You can find the full EIP here.


thank you for putting this together!

question: do you think multimedia assets could be encoded within a single URI? looking at the use cases, it seems like 1) multiple assets to cycle through, 2) revisions, 3) multi-aspect ratios, etc. could follow a new tokenURI standard that references a list of objects or a list of URIs. of course this flavor of standardization (and adoption) would be more offchain but remove the need for a new ERC-721 standard.

Hi @Robinnnnn, that’s a good point. Technically an update to the standard that allows nested token uris would work too I guess – you’d have to keep it shallow i.e. allow only one level of nesting. It might work for on-chain metadata as well.

However the pinning story for off-chain metadata might be tricky since I suppose that the pinned index would be another field in the metadata and changing that for off-chain metadata is impossible – the main metadata file would always have to be on-chain. Probably not a big deal.

Thanks a lot for the suggestion – this is the kind of feedback we are looking for. Let’s see what marketplaces think about it.

@Robinnnnn thanks for the feedback! To piggyback off @0xG, I think the on-chain mechanics are important here. I don’t think off-chain metadata specs are as flexible and are typically not controllable by the collector. Part of this EIP is adding to what on-chain ownership enables.

Also, this EIP does not get rid of the ERC-721 Metadata extension and rather is meant to work side-by-side. So it is a non-breaking extension and doesn’t require marketplaces to make updates, unless they want to enable the functionality for collectors.

Hope that gives you more insight into the thinking behind this! If you have any other thoughts, please don’t hesitate to share!


  • I love the spirit of this and think it’s directionally correct/useful.
  • NFTs have barely scratch the surface of exploring metadata (we are in the 1995-1999 of HTML)
  • This could be one of a handful of ways to solve/empower developers.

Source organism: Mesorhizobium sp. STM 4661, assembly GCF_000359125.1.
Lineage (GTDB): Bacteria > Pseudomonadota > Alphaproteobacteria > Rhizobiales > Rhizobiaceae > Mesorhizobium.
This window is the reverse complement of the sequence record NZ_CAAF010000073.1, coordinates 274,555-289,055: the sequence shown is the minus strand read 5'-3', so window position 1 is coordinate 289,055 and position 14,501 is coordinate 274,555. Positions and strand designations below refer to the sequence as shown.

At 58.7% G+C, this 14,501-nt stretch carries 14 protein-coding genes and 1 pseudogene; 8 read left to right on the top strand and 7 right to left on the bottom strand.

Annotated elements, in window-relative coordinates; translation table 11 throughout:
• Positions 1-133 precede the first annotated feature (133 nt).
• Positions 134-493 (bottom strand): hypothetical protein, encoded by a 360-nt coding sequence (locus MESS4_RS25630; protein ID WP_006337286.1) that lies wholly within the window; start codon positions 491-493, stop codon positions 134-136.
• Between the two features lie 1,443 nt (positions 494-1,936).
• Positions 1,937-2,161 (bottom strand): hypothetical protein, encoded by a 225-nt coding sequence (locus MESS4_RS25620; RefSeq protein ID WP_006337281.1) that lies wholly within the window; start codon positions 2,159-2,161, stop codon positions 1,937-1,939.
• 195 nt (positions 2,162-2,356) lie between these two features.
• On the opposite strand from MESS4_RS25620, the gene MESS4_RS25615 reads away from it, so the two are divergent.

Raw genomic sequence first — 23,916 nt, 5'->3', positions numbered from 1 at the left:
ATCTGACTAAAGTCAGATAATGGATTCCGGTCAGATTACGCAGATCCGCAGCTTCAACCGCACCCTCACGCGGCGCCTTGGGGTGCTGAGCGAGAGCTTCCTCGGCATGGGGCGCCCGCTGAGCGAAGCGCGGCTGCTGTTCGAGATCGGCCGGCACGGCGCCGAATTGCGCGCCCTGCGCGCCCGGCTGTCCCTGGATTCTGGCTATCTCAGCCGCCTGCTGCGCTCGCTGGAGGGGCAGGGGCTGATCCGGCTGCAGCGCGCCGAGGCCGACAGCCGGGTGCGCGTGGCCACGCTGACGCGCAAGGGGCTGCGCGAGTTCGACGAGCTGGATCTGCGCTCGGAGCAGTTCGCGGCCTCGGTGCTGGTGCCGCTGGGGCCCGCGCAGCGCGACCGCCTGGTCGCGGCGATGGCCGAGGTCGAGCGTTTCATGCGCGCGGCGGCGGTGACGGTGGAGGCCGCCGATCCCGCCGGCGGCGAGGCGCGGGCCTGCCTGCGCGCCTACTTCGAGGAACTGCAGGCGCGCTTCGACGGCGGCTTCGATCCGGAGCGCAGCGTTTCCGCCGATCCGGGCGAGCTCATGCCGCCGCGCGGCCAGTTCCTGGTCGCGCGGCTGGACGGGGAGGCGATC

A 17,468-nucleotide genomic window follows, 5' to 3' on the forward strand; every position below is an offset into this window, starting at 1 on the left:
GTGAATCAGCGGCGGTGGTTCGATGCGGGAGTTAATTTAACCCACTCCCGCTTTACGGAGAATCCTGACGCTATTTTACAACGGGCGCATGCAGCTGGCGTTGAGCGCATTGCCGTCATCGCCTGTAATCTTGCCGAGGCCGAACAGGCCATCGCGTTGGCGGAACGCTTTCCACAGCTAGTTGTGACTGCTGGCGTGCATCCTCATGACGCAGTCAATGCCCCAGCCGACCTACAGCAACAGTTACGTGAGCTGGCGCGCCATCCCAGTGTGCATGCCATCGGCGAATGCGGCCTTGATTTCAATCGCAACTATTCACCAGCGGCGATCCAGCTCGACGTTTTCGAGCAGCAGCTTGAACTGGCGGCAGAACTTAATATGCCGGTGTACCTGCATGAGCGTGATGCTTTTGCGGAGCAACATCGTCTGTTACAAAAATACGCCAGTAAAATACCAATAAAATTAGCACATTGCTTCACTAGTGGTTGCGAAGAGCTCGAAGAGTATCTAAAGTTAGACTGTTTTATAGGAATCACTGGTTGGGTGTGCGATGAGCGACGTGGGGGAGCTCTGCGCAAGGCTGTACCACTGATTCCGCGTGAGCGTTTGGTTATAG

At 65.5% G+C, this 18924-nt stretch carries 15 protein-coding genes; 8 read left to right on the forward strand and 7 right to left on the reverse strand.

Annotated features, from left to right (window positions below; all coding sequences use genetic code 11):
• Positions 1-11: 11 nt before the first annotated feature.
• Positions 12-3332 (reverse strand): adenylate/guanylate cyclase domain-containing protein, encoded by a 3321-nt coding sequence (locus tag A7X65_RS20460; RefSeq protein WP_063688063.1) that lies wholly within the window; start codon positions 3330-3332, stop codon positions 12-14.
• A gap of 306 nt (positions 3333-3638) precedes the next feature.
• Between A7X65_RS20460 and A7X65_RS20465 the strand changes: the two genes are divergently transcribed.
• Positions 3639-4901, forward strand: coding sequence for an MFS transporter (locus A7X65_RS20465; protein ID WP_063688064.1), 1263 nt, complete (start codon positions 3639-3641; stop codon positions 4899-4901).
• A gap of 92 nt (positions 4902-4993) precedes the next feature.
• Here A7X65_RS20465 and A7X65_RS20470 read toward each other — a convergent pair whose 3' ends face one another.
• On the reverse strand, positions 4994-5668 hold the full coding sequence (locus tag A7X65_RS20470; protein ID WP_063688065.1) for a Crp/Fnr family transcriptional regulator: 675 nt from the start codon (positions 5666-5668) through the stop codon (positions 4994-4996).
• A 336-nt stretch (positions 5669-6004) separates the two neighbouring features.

• We might be hard-pressed to expand on metadata fields variety and standards when we are woefully lacking right now. Some NFTs are still barely 4-5 fields (name, description, image, and attributes).
  • Markets / SC templates are missing many of these sane defaults (notably copyright).
  • As an earlier commenter Robinnnnn mentioned, this could be resolved by moving the index into the top level tokenURI object. They could be either a flat array OR (better yet) key value pairs.
  • Keys/Labels could help add specific functionality (a copyright key, a localization key, etc)
  • Example use case. While the EIP touches on changelog, it might be instructive to build out a literal set of examples to showcase and work through this. Such an explicit example might serve as a template/pattern without enforcing it as a “standard”. A benefit might be helping make the call of keys/labels or recognizing they are superfluous.

I shared a bunch of links w/Marco on Twitter. A few that might be meaningful.

Hey @rickmanelius thanks for the feedback!

I definitely agree that licensing is a huge issue in the NFT space and adding it to the metadata is at least the first step in the right direction. However, this EIP is not geared towards a new metadata schema standard and is open to all schemas out there at the moment.

We’ve made this open ended on purpose so that people could use it as they want. It’s always fun seeing how people would use something like this. The goal of this proposal is really to extend what is possible with ownership, through code, such as displaying a different aspect ratio piece depending on the frame you have at home.

I’m happy to expand on the examples in the proposal but feel that specifying a new JSON metadata schema is out of the scope of this proposal.

With all that said, I’ve commented on your PR and hope to keep the licensing conversation going over there :slight_smile:

Hello all! We’ve made a few updates to the EIP and I’ve updated my previous message with the new interface. The goal was to simplify and get just the core logic needed to allow for innovation on top of this. Please let us know if you have any other feedback! Otherwise, we plan to put this into the Review stage early next week.

Hi @mpeyfuss! Adding clarity to my previous post. Agreed that ERC-7160 should not propose/dictate a schema standard! That’s a heavy lift in itself, and it shouldn’t bog down this EIP.